Managing Your Risk Tolerance Over Time
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When you first started investing, a financial advisor may have helped you develop an investment strategy that reflected your situation, goals, time horizon, and risk tolerance. However, as the years go by, your situation and temperament for risk may change.
Experienced investors know that risk is an inescapable part of investing. Still, severe market downturns can challenge anyone’s willingness to take on too much risk.
At such times, you may be tempted to severely limit your risk exposure. No matter what the market environment, you can benefit from regular meetings with your financial advisor to make sure you are comfortable with the amount of risk you have taken on with your investments. Your advisor can provide perspective and help ensure you maintain the proper risk and potential reward balance that may be needed to pursue your long-term goals.
Periods of extreme volatility in the market can be gut wrenching for even the most seasoned investors. When you invest in conservative vehicles, such as U.S. Treasury bills, CDs, or a money market fund, you may believe you are not taking on any risks.
These “low-risk” investments do a great job of helping to protect you from market risk, which is the possibility of losing money because of a decline in the overall stock market. But they may leave you exposed to other risks that you might not see right away.
The return you receive from a low-risk investment may not be enough for you to keep ahead of inflation over time. In fact, when you subtract taxes and inflation, your real return may be quite low.
Note: Statements in this piece are based on U.S.-centric investing vehicles and may be different than similar investing vehicles outside the U.S. and in local jurisdictions. Please refer to your financial advisor for more information.
1 Source: SPAR, FactSet Research Systems Inc. as of 12/31/16. CDs are represented by the Citigroup 6-Mo CD Index. CDs are FDIC insured and have principal and interest guarantees but offer limited opportunity for growth of capital or income.
2 Source: SPAR, FactSet Research Systems Inc., and Tax Policy Center, as of 12/31/16. Inflation figures based on the Consumer Price Index (CPI). It is not possible to invest directly in an index. Highest marginal U.S. federal tax rate is based on $100,000 of taxable income for a married couple filing jointly (taxpolicycenter.org).
MFS does not provide legal, tax or accounting advice. Clients of MFS should obtain their own independent tax and legal advice based on their particular circumstances.
If your goal is to build a sizable nest egg for the future, a portfolio of low-risk investments may actually be riskier than you think. That is because the guarantee of relative safety tends to limit the growth potential of these investments. On the other hand, riskier investments such as stocks offer investors exposure to the potential growth opportunities they need to build wealth over time.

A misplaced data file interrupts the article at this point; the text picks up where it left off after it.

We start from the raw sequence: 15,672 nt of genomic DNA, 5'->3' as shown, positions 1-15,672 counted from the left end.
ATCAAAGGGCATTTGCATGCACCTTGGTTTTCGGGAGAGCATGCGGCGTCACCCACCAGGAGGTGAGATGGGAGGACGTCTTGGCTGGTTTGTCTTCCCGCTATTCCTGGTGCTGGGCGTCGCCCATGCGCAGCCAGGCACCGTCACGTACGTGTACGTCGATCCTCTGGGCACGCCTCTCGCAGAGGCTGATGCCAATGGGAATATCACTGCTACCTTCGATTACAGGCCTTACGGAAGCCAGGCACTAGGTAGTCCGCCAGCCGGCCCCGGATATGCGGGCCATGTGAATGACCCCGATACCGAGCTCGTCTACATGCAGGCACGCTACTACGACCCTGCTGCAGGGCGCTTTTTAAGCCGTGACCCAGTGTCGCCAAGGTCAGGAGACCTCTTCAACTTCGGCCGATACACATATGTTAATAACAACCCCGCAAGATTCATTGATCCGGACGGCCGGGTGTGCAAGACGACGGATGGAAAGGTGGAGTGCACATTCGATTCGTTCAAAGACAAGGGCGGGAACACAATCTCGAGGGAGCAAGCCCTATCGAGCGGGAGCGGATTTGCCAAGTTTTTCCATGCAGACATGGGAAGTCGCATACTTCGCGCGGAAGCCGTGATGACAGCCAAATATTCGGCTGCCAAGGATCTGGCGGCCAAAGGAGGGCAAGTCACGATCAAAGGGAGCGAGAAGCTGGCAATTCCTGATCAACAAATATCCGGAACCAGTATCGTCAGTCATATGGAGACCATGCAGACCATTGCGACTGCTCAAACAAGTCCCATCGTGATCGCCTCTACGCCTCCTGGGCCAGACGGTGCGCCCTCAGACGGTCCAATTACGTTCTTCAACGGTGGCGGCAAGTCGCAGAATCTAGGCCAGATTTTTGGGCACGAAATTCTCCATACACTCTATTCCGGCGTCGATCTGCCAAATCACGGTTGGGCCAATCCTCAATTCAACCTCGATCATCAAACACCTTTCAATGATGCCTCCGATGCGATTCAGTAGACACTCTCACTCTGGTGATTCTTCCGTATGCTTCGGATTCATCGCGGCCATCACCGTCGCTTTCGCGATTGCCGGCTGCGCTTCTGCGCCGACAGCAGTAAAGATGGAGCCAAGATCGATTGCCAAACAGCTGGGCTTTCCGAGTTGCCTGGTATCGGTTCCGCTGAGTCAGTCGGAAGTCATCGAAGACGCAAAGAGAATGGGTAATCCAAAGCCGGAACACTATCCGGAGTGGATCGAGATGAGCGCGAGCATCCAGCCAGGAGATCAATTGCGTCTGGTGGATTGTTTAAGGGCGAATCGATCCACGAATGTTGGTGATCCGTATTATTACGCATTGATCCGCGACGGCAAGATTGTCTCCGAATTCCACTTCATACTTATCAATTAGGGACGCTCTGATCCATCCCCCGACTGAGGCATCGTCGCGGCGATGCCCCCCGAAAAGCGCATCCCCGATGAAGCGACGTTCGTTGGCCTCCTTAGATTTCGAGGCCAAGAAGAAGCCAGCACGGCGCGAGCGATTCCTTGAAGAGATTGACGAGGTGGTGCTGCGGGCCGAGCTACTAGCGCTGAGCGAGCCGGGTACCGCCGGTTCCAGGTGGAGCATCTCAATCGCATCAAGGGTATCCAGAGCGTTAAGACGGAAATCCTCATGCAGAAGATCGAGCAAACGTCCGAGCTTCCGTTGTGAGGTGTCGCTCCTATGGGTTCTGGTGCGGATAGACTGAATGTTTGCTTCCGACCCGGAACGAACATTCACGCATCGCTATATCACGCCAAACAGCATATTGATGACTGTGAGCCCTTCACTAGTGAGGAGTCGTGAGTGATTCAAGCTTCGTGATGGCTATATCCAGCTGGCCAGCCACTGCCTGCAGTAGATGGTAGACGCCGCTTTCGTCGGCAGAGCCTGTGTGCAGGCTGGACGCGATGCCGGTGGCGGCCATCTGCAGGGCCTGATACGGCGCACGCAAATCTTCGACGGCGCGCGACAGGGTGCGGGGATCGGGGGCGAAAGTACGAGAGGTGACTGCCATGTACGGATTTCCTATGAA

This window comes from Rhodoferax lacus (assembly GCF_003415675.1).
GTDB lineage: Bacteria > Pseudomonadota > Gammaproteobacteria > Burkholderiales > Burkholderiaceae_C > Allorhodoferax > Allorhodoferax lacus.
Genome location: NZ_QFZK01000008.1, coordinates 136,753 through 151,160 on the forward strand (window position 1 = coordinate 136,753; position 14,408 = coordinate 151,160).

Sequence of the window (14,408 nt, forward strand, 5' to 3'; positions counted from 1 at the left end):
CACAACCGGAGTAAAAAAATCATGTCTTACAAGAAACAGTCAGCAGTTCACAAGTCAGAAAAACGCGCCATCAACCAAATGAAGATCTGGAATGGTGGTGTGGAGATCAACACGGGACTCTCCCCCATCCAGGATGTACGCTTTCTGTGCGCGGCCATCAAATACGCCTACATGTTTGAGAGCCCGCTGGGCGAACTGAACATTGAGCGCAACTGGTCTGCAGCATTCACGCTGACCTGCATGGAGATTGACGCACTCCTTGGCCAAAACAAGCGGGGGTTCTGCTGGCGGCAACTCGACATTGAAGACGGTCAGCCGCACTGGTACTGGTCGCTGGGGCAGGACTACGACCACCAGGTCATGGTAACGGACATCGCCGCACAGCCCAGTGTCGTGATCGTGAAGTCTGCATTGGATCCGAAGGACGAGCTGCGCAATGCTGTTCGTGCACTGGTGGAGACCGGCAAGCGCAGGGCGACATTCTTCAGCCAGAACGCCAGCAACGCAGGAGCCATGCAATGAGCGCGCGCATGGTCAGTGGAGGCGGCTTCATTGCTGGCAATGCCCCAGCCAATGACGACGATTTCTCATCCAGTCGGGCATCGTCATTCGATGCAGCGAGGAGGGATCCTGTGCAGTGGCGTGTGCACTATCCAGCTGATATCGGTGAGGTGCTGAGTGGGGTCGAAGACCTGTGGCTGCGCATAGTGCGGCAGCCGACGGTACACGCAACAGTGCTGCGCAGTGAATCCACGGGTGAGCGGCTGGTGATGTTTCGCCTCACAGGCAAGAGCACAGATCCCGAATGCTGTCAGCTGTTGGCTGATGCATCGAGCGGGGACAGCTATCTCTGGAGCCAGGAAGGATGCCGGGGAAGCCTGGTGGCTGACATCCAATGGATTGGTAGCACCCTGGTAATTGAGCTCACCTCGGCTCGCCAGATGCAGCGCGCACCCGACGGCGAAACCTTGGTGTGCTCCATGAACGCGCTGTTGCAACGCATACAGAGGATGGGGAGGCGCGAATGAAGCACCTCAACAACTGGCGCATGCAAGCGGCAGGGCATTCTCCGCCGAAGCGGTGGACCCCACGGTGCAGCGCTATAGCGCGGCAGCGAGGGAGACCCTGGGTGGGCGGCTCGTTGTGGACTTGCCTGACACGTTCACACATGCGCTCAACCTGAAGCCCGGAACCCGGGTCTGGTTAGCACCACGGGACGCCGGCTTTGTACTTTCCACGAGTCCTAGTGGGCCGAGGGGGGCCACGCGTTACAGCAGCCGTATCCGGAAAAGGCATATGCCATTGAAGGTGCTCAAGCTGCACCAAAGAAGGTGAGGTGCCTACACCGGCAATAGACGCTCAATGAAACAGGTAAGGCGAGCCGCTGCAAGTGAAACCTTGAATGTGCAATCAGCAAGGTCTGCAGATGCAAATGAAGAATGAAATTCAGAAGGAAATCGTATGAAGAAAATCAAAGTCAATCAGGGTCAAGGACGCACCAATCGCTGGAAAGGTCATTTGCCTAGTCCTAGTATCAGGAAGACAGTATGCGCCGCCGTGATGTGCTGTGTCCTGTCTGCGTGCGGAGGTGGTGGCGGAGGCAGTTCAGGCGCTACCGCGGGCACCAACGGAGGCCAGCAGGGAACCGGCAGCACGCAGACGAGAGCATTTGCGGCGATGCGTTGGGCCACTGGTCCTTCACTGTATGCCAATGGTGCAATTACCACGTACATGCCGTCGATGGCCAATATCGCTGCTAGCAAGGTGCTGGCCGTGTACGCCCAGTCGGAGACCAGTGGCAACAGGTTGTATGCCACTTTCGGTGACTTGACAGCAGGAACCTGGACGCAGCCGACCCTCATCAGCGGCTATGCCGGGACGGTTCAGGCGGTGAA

When low-risk investments come due, you may have to reinvest your money at a lower rate of return if interest rates have dropped in the meantime. Because of this reinvestment risk, your “guaranteed” product could suddenly pay you a lot less income each month. Of course, if interest rates have risen, you will be able to reinvest at a higher rate and enjoy a boost in income. It is important to remember that interest rates can move both ways.
U.S. Treasury bills are short-term obligations of the U.S. federal government. They offer a government guarantee as to timely payment of interest and guaranteed return of principal if held to maturity.
Certificates of deposit (CDs) are Federal Deposit Insurance Corporation insured and offer a guaranteed return of principal and a fixed rate of interest, but no opportunity for growth of capital or income.
Money market mutual funds are not guaranteed or insured by the Federal Deposit Insurance Corporation or any other government agency. Although they seek to preserve the value of your investment at $1.00 per share, it is possible to lose money by investing in a fund.
To work toward meeting your short-term needs of principal protection and your longterm need of principal growth, you generally may need to draw upon a variety of investments that will bring a diverse risk and potential reward mix to your portfolio.
Of course, an experienced financial advisor — who knows your goals, temperament, and total holdings — could be your most valuable asset in any market environment and over time. Working together, you will be able to determine your overall comfort level with risk, allocate and diversify your assets accordingly, and draw up the best possible plan for pursuing your long-term financial goals.
Stocks can be volatile and can decline significantly due to adverse issuer, political, regulatory, or economic conditions.
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